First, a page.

The day I went to the farm there were two turkeys in the yard.
Big, fat birds strutting about, necks craned,
eyeing everyone who came or went.
Looking as if they owned the place.
I was six years old,
And not much taller than them at the time.
A city child, it was my first visit to a farm.
In the kitchen we sat around the table
my mother and aunt kept up an endless conversation.
I wanted to go out to play. The farmyard looked like such fun.
‘A farmyard can be a dangerous place,’ my aunt said.
She was deftly rolling pastry, kneading dough.
Her fingers were quick and practised.
The pastry was pliable in her roughened hands.
I sat following her every move.
fascinated, hunger growing in me,
dying to eat the fruits of her labour.
When the oven was filled to capacity,
she left the kitchen,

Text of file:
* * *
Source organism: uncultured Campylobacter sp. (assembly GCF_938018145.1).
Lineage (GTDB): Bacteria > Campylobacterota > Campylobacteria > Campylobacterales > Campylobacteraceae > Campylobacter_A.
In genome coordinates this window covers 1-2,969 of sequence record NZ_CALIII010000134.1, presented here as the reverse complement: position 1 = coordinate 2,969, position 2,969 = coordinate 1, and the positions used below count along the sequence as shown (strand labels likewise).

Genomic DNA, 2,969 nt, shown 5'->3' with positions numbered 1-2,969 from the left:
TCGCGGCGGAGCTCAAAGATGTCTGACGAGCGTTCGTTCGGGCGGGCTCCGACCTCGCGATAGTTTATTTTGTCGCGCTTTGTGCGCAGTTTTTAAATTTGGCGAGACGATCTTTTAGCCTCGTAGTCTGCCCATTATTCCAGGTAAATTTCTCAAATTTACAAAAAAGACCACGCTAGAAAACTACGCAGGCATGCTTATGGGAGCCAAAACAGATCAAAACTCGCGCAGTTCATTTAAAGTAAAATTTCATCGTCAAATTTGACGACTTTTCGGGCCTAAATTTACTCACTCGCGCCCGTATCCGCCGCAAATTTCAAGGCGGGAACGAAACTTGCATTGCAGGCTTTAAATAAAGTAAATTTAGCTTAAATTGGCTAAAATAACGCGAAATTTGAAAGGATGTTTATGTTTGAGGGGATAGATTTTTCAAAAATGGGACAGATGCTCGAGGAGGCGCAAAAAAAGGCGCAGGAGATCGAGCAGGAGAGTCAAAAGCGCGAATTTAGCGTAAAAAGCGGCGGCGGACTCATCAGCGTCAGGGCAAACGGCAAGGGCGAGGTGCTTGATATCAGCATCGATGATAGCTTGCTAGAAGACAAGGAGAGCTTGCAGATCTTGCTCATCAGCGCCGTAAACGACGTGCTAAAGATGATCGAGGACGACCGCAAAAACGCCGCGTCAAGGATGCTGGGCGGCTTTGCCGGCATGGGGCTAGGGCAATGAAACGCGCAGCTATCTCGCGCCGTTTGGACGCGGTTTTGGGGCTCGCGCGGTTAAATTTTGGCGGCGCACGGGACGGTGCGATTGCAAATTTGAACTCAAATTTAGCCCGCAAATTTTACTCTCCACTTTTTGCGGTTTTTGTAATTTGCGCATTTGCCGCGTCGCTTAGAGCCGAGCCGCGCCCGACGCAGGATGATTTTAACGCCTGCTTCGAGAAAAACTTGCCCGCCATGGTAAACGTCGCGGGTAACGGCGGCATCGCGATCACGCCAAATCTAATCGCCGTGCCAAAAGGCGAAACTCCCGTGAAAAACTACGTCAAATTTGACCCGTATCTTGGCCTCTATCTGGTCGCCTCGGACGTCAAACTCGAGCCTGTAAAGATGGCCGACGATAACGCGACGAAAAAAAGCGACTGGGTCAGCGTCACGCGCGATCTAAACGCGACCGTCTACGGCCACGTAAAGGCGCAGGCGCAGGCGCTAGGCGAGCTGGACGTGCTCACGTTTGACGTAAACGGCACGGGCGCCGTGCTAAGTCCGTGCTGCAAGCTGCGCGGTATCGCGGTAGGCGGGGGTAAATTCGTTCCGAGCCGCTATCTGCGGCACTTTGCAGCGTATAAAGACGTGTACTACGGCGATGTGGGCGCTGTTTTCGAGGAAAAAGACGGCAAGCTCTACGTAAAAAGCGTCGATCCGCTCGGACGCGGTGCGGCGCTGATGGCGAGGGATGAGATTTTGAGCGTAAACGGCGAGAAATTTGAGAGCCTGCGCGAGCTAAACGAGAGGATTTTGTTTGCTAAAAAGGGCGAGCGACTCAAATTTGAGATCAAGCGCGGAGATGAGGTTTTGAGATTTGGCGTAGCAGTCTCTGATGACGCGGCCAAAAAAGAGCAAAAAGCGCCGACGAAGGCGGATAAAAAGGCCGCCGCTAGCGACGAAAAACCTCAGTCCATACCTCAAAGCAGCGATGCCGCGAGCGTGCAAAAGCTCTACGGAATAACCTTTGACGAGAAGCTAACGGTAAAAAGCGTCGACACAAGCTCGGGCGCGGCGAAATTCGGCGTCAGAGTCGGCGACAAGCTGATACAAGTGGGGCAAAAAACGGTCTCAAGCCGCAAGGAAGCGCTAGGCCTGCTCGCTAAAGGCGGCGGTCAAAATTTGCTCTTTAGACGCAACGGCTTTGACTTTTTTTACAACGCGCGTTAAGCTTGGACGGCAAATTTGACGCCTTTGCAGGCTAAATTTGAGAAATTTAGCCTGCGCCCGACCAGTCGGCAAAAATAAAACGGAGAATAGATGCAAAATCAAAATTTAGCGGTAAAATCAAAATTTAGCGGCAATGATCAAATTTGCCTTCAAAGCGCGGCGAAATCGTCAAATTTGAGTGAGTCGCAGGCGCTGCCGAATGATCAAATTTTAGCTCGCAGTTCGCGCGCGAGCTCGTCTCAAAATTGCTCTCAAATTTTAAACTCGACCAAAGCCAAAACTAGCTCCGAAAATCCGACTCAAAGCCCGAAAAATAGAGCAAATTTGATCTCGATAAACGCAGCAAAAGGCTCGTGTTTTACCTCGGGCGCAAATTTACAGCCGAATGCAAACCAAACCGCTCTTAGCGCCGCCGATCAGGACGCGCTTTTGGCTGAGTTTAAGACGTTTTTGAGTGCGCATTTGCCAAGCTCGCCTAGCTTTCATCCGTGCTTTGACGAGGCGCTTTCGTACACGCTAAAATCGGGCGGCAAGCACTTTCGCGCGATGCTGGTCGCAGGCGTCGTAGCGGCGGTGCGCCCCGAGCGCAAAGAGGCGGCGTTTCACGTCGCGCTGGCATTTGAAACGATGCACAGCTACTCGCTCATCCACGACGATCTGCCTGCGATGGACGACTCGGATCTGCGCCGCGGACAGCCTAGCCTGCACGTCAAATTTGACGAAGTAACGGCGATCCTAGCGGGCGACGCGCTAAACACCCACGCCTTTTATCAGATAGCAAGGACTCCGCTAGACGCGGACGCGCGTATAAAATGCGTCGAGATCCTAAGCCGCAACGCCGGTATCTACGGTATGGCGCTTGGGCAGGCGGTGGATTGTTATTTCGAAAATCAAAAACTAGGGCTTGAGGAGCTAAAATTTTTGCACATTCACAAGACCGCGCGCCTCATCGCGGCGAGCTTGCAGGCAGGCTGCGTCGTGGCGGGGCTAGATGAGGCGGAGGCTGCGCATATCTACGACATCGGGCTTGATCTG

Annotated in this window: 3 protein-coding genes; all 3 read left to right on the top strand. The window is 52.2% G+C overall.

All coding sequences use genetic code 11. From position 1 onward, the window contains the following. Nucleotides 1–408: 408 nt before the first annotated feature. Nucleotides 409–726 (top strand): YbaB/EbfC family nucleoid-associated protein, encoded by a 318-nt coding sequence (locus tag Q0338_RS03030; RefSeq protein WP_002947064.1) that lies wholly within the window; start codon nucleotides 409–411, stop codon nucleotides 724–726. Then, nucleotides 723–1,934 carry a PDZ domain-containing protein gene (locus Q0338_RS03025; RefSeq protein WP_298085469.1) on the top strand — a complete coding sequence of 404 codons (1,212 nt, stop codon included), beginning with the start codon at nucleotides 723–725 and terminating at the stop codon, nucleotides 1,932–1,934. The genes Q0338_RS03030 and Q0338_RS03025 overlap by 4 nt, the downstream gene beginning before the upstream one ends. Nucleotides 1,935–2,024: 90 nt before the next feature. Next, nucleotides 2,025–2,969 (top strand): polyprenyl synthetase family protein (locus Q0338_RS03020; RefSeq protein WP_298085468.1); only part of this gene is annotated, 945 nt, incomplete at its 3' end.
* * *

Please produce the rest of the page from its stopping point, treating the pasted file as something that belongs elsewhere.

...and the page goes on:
coming back a short time later, struggling
beneath the weight of a big cardboard box.
She put it down, resting it between two chairs by the door.
‘Happy Christmas Hannah,’ she said to my mother.
I walked over to see what gift fitted into such a big box.
A turkey lay lifeless.
I looked at my mother.
‘Come away from there,’ my aunt growled,
‘and mind your own business.’
I stood rooted to the spot.
I reached into the box and touched the bird.
Its body felt warm. I stroked its beautiful feathers.
My aunt took my hand and led me away.
I looked at my hand in her hand. Her quick,
practised hand and pulled away.
Going to the oven she lifted out the glorious tarts,
‘Have something to eat,’ she smiled.
I looked at the beautiful feast on the table.
My hunger was gone.
An hour later we went to the car for our journey home.
My aunt lifted the cardboard coffin into the boot.
My eyes searched the farmyard for the remaining turkey.
It was nowhere to be seen.
Until we passed the barn.
There it was.
The turkey hanging from a hook,
steam still rising from its warm body
in the icy cold of the December evening.